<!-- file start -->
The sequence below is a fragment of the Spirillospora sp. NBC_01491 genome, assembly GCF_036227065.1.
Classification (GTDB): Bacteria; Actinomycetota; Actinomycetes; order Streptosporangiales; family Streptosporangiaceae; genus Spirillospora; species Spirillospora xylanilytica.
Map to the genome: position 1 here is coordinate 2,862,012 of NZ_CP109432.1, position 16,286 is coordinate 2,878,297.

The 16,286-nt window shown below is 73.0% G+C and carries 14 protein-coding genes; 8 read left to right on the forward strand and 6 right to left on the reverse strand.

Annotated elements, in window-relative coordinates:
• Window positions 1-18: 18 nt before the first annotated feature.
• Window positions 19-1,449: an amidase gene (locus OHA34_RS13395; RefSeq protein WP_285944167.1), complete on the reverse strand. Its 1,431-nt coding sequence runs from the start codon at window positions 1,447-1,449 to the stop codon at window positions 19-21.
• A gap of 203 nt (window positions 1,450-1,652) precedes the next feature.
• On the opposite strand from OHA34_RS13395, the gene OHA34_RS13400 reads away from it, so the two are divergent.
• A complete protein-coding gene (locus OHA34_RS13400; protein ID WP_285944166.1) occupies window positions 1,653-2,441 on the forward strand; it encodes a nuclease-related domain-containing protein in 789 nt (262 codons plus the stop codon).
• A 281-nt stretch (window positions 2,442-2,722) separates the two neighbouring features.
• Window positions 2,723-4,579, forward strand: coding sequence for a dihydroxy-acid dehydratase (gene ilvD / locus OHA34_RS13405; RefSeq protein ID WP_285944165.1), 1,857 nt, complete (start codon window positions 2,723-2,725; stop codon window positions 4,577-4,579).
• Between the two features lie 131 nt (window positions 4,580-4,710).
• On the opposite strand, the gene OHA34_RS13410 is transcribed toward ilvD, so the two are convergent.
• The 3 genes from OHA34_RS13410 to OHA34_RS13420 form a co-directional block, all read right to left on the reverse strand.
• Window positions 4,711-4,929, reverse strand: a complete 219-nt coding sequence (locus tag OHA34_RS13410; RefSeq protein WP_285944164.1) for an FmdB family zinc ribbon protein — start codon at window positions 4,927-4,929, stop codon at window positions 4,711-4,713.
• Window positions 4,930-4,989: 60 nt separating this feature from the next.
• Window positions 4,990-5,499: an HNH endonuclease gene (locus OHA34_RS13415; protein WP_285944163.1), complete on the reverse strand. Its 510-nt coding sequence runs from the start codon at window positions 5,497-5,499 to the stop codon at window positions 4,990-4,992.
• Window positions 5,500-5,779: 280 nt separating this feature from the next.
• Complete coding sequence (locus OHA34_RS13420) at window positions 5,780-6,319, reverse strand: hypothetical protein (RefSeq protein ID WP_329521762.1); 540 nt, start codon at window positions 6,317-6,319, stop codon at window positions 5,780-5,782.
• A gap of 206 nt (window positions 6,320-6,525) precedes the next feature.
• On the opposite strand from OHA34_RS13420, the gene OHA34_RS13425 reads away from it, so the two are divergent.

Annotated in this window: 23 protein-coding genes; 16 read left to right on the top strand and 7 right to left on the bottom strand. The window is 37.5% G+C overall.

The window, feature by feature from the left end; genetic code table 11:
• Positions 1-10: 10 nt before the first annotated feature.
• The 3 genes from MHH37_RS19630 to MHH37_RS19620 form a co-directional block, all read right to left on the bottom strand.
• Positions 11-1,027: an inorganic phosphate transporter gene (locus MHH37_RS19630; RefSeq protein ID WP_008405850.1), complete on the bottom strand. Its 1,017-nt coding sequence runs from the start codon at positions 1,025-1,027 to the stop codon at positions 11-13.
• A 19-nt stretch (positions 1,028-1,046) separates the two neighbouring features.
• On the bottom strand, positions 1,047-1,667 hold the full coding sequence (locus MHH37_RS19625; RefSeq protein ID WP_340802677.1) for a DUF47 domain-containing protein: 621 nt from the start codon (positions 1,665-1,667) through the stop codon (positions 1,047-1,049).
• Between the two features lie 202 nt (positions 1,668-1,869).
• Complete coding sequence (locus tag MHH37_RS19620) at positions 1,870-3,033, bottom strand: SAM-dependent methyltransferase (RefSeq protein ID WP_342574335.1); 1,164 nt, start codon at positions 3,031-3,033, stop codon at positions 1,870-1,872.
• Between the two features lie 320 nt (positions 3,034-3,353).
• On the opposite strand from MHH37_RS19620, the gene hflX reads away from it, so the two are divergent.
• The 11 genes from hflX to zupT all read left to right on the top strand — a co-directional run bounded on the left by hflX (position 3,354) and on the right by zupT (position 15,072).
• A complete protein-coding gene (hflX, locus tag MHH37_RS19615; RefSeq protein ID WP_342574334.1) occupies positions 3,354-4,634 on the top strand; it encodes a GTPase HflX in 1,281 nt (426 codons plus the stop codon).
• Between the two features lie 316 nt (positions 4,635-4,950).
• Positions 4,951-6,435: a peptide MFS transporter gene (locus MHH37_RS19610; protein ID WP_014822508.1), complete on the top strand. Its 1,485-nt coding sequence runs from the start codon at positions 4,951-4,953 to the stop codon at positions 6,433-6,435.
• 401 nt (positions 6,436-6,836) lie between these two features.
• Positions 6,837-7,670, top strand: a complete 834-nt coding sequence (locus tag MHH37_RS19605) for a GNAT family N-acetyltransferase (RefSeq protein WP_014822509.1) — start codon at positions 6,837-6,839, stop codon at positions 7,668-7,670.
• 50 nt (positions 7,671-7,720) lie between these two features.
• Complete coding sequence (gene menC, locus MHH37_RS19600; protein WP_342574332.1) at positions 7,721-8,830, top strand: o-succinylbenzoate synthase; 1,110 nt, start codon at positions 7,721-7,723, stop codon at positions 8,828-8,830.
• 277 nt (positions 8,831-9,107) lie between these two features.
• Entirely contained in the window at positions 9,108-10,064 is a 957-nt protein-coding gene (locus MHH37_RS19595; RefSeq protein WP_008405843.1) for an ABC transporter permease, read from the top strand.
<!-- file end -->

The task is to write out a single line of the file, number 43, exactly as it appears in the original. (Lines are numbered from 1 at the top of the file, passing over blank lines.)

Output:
• Entirely contained in the window at positions 9,108-10,064 is a 957-nt protein-coding gene (locus MHH37_RS19595; RefSeq protein WP_008405843.1) for an ABC transporter permease, read from the top strand.